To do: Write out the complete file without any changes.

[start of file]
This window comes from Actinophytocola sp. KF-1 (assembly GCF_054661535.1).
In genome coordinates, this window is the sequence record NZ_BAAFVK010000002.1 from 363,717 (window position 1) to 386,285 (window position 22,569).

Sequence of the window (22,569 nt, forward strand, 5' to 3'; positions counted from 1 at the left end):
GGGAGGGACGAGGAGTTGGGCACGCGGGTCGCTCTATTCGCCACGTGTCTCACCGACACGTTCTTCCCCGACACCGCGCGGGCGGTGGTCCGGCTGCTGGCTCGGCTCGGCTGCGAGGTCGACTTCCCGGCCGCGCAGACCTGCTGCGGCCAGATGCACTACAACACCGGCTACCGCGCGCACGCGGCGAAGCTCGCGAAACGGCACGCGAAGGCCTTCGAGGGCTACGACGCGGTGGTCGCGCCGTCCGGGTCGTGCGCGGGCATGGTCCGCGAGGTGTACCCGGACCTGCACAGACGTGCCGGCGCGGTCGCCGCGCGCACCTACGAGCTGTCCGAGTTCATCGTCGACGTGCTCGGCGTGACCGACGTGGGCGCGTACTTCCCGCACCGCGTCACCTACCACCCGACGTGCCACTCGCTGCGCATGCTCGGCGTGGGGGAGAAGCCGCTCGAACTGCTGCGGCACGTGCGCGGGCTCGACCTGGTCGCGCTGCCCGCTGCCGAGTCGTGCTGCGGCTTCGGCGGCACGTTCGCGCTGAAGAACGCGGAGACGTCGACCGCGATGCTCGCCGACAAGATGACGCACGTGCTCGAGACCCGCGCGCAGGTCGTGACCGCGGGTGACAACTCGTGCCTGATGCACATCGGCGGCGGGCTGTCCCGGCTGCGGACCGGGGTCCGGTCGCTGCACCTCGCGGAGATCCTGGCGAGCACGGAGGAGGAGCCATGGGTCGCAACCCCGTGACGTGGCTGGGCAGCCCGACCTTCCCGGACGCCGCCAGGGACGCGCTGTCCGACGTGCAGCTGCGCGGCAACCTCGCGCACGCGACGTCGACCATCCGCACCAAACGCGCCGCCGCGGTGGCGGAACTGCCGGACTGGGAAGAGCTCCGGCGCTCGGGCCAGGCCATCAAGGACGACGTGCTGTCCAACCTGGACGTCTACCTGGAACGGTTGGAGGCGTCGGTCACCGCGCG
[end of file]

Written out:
This window comes from Actinophytocola sp. KF-1 (assembly GCF_054661535.1).
In genome coordinates, this window is the sequence record NZ_BAAFVK010000002.1 from 363,717 (window position 1) to 386,285 (window position 22,569).

Sequence of the window (22,569 nt, forward strand, 5' to 3'; positions counted from 1 at the left end):
GGGAGGGACGAGGAGTTGGGCACGCGGGTCGCTCTATTCGCCACGTGTCTCACCGACACGTTCTTCCCCGACACCGCGCGGGCGGTGGTCCGGCTGCTGGCTCGGCTCGGCTGCGAGGTCGACTTCCCGGCCGCGCAGACCTGCTGCGGCCAGATGCACTACAACACCGGCTACCGCGCGCACGCGGCGAAGCTCGCGAAACGGCACGCGAAGGCCTTCGAGGGCTACGACGCGGTGGTCGCGCCGTCCGGGTCGTGCGCGGGCATGGTCCGCGAGGTGTACCCGGACCTGCACAGACGTGCCGGCGCGGTCGCCGCGCGCACCTACGAGCTGTCCGAGTTCATCGTCGACGTGCTCGGCGTGACCGACGTGGGCGCGTACTTCCCGCACCGCGTCACCTACCACCCGACGTGCCACTCGCTGCGCATGCTCGGCGTGGGGGAGAAGCCGCTCGAACTGCTGCGGCACGTGCGCGGGCTCGACCTGGTCGCGCTGCCCGCTGCCGAGTCGTGCTGCGGCTTCGGCGGCACGTTCGCGCTGAAGAACGCGGAGACGTCGACCGCGATGCTCGCCGACAAGATGACGCACGTGCTCGAGACCCGCGCGCAGGTCGTGACCGCGGGTGACAACTCGTGCCTGATGCACATCGGCGGCGGGCTGTCCCGGCTGCGGACCGGGGTCCGGTCGCTGCACCTCGCGGAGATCCTGGCGAGCACGGAGGAGGAGCCATGGGTCGCAACCCCGTGACGTGGCTGGGCAGCCCGACCTTCCCGGACGCCGCCAGGGACGCGCTGTCCGACGTGCAGCTGCGCGGCAACCTCGCGCACGCGACGTCGACCATCCGCACCAAACGCGCCGCCGCGGTGGCGGAACTGCCGGACTGGGAAGAGCTCCGGCGCTCGGGCCAGGCCATCAAGGACGACGTGCTGTCCAACCTGGACGTCTACCTGGAACGGTTGGAGGCGTCGGTCACCGCGCG